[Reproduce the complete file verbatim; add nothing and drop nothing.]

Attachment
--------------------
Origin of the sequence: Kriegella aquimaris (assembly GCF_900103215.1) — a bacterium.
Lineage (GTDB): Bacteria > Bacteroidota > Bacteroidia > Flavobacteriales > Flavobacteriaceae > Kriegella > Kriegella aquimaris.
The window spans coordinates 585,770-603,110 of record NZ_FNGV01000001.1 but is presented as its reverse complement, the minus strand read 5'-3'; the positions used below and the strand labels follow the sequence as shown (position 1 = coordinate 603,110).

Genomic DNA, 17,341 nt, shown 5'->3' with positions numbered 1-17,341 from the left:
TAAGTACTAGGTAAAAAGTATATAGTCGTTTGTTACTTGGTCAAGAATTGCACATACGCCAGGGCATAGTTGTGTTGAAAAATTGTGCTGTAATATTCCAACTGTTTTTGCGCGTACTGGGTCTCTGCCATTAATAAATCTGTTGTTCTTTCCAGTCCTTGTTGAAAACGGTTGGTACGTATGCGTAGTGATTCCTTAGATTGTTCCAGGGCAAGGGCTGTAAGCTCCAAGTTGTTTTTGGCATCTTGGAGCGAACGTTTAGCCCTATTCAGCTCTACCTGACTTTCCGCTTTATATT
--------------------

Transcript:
Origin of the sequence: Kriegella aquimaris (assembly GCF_900103215.1) — a bacterium.
Lineage (GTDB): Bacteria > Bacteroidota > Bacteroidia > Flavobacteriales > Flavobacteriaceae > Kriegella > Kriegella aquimaris.
The window spans coordinates 585,770-603,110 of record NZ_FNGV01000001.1 but is presented as its reverse complement, the minus strand read 5'-3'; the positions used below and the strand labels follow the sequence as shown (position 1 = coordinate 603,110).

Genomic DNA, 17,341 nt, shown 5'->3' with positions numbered 1-17,341 from the left:
TAAGTACTAGGTAAAAAGTATATAGTCGTTTGTTACTTGGTCAAGAATTGCACATACGCCAGGGCATAGTTGTGTTGAAAAATTGTGCTGTAATATTCCAACTGTTTTTGCGCGTACTGGGTCTCTGCCATTAATAAATCTGTTGTTCTTTCCAGTCCTTGTTGAAAACGGTTGGTACGTATGCGTAGTGATTCCTTAGATTGTTCCAGGGCAAGGGCTGTAAGCTCCAAGTTGTTTTTGGCATCTTGGAGCGAACGTTTAGCCCTATTCAGCTCTACCTGACTTTCCGCTTTATATT